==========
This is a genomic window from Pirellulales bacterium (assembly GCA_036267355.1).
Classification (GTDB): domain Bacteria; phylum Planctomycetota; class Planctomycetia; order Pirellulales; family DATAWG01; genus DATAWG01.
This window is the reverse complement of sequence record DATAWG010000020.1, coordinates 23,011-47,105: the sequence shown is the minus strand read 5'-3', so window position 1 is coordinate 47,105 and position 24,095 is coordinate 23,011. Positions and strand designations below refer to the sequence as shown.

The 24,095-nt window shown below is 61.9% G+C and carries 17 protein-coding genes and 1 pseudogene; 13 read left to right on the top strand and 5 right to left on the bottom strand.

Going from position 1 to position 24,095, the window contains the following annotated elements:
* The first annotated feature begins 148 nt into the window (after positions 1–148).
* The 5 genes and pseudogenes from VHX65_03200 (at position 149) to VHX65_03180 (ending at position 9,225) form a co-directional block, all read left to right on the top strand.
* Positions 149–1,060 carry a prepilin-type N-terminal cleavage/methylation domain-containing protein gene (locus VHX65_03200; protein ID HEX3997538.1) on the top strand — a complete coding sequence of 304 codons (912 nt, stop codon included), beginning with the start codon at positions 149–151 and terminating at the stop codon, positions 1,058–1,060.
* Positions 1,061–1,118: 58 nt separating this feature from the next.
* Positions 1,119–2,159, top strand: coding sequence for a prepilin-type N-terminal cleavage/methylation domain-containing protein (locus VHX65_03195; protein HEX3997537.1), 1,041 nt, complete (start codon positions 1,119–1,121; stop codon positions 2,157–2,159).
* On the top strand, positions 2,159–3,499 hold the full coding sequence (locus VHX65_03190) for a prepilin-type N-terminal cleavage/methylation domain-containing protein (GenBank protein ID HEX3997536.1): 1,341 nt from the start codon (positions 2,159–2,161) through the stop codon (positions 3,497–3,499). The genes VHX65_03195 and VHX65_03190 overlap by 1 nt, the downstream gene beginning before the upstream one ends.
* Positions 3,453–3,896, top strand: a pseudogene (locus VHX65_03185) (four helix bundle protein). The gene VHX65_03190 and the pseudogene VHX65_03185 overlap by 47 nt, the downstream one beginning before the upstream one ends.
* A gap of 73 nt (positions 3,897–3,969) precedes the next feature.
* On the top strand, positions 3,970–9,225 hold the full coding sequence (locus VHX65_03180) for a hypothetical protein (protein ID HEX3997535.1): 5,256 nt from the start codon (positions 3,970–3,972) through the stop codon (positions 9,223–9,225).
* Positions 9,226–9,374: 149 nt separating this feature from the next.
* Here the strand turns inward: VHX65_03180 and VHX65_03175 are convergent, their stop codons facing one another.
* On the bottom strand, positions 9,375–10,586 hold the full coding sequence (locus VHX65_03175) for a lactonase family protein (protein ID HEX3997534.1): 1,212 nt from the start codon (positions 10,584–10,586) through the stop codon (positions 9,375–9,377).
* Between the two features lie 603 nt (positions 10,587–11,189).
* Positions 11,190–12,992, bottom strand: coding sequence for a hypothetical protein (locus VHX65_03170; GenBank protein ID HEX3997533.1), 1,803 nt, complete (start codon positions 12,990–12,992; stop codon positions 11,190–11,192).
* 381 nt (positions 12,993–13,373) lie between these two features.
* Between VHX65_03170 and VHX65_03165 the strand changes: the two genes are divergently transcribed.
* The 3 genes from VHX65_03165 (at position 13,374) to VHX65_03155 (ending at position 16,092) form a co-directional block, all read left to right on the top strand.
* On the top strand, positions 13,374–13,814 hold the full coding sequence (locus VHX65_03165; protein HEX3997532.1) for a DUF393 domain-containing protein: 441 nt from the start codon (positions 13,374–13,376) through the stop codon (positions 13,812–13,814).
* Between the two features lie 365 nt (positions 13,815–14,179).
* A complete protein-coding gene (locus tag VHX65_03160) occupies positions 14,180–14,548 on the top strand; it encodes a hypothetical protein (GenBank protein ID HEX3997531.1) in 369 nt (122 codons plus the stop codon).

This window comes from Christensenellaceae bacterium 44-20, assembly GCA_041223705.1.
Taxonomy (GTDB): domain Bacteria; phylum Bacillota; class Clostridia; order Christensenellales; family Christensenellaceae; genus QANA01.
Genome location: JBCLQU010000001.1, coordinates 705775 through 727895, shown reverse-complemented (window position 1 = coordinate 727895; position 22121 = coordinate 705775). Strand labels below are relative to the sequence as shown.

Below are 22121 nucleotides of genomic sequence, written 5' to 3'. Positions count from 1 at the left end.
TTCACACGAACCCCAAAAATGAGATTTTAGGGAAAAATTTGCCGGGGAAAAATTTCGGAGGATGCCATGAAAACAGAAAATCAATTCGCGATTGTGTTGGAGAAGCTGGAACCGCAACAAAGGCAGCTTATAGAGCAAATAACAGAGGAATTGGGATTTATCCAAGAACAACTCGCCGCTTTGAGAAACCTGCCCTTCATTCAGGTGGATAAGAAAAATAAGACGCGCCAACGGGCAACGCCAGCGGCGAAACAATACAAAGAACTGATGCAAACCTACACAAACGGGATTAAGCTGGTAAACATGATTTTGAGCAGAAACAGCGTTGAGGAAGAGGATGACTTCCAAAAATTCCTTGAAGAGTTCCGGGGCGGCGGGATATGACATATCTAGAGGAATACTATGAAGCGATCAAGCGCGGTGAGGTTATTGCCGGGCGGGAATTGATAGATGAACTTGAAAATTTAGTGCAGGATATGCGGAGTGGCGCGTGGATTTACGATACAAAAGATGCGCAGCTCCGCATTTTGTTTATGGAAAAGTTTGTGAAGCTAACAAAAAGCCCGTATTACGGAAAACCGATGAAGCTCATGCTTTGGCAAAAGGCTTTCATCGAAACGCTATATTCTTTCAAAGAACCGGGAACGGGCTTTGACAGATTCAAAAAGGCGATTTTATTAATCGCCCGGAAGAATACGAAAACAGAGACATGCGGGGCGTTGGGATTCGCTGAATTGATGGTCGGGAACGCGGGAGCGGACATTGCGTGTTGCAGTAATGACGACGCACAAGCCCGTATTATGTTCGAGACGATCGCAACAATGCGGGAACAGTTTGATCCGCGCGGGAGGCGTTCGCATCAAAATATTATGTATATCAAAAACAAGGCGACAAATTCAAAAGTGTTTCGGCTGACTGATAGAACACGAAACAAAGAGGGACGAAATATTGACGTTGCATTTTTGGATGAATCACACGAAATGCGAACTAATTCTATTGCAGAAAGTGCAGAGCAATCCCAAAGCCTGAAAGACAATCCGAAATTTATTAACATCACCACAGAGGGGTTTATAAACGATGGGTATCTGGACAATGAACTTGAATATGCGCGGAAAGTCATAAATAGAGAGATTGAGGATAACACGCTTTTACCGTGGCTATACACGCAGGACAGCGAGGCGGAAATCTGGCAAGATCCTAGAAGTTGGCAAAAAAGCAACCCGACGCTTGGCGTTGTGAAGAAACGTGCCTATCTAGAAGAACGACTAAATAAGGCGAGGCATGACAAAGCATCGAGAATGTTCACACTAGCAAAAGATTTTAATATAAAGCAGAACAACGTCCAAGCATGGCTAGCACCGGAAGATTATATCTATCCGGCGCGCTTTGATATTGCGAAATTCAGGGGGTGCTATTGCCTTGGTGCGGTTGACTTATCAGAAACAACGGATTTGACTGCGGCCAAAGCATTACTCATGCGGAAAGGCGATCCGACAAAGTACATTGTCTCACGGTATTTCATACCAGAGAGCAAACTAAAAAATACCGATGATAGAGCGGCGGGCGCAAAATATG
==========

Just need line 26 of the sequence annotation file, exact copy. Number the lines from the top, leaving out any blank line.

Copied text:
This window comes from Christensenellaceae bacterium 44-20, assembly GCA_041223705.1.